Relax, modern pewter doesn’t contain any lead, so they’re perfectly safe to drink out of. But if you are the suspicious type, buy a traditional-style tankard with a see-through base. Traditionally made of glass, most modern tankards have see-through bases made of plastic (although some makers do still make tankards with traditional glass bases).

This was an innovation from Georgian times, and was created so that drunken bar-patrons would notice if a Royal Navy pressman had dropped a silver shilling into his beer. Press-gangs would enter a bar and look for drinkers. Accepting a shilling from a pressman was taken as your agreement to enter the Royal Navy. To trick drinkers, pressmen would drop a shilling into their tankards of beer. The drinkers would never see the shilling until the beer was all gone, and they were too drunk to notice it. They’d find the coin at the bottom of their mugs and were therefore hoodwinked into joining the navy.

To beat this crooked system of recruitment, people started making tankards with see-through bottoms so that drinkers could make sure there was nothing hiding at the bottom of their booze.

If you’re really worried about people slipping stuff into your drink, get yourself one of those German beer-steins with the lids on top.


Fewer people smoke today than they did back in the 30s, 40s and 50s, but an ash-tray is a nice thing to have on your desk, even if you don’t smoke. They’re handy as receptacles for things like loose-change, keys, business-cards and other important, but small, fiddly things that you don’t want to lose accidentally. The classic man’s ashtray is typically made of either brass, steel, or cut glass.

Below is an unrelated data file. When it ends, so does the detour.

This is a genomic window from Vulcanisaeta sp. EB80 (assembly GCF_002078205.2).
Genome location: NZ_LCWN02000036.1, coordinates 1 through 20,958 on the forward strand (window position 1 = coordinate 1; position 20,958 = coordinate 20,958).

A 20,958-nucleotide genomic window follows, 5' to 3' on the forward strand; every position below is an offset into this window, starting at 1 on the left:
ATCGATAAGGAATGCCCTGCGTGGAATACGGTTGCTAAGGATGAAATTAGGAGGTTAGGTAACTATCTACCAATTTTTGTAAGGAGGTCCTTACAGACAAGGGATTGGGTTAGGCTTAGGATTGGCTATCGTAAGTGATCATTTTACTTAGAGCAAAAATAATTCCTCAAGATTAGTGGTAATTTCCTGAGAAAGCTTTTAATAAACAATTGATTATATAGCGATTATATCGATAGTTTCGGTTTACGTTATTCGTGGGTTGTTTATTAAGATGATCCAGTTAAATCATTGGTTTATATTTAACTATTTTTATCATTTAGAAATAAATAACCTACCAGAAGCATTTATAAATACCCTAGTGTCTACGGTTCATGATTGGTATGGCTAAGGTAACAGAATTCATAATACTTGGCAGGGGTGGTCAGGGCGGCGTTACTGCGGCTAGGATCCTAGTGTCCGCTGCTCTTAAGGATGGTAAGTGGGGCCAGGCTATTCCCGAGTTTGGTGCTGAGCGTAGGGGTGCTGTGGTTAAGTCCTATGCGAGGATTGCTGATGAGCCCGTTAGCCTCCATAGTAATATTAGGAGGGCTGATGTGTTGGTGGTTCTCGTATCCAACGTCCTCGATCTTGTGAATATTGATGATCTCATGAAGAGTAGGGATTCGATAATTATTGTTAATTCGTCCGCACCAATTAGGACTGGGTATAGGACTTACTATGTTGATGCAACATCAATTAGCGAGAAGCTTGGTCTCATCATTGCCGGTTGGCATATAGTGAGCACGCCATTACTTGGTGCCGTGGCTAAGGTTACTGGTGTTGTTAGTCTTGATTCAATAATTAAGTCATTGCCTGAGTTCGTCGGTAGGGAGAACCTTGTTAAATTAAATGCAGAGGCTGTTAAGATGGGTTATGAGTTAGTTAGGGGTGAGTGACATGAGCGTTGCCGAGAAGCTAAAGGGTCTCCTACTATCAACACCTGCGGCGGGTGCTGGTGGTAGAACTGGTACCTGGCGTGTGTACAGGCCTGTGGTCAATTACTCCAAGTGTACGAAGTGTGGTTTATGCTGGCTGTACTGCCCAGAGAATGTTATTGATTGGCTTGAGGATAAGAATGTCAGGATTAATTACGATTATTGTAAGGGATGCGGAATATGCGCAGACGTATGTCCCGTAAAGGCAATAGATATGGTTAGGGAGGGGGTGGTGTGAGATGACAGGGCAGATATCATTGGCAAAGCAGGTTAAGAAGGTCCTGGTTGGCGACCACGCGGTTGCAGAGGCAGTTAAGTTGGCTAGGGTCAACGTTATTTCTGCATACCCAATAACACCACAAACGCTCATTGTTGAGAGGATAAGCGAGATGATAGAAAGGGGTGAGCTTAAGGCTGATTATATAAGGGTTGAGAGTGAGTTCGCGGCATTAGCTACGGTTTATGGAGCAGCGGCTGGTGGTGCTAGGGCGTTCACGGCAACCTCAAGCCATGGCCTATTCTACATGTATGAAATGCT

Anyone who is in the habit of writing down dozens of little post-it notes, phone-numbers, phone-messages, and other little details on small pieces of paper on a regular basis (like me!) will certainly appreciate a bill-spike.

Commonly found on shopfront-counters, reception-desks and other places where receipts are want to gather, these painfully sharp steel spikes on their metal bases are handy for keeping a tab on little bits of paper which are important enough to keep around, but not large or detailed enough to put in a folder, in a book, or in a drawer somewhere (where they’d probably get lost, anyway). You can pick these things up at places like stationery-chains and nick-nack shops for just a couple of dollars.

I have one on my desk, and without it, I’d forget where I put a person’s phone-number, or the address of someplace, within an hour of writing it down. Having a bill-spike is great for just poking down those flittery bits of paper that some people just have all over their bedrooms, offices and studies. Just write down your note, and poke it on down, and it won’t move anywhere until you want it to.

If your spike has a little coin-catcher, like that one in the photo (mine does), so-much the better. Handy for keeping your loose change in. If it doesn’t, then that’s why you’ve got the ash-tray on your desk for.

Letter Holder

For some people, having a steel bill-spike on their desk can be a safety hazard (if you have kids, for example). An alternative is the traditional letter-holder. Typically made of wood, brass or steel, these things can range from simple one-slot holders, to entire caddies that will hold letters, envelopes, incoming mail, outgoing mail, pens, pencils, scissors, stamps, paperclips, staples and oodles of other things. Handy for storing loose bits of paper in there.


No, not one of those electronic things. I mean a proper inbox! Remember when they used to be made of wood? Handy for keeping documents that you’re working on, spare copy-paper and other things. If you need extra help with organisation, get a matching “outbox” too.


You couldn’t possibly have a vintage office man-cave, without a stapler. And you couldn’t possibly have a stapler more vintage than the El Casco M5, from 1934.

Established in Spain in 1920, El Casco was originally a firearms manufacturer, producing revolvers. But the Depression hit the company like a kick in the nuts. Desperate not to keel over and die, the company turned its precision machining of firearms into precision machining of exquisite desktop accessories…which it still manufactures today. And the M5 stapler is one of its most iconic designs, and is the stapler that you would have to have in any vintage office.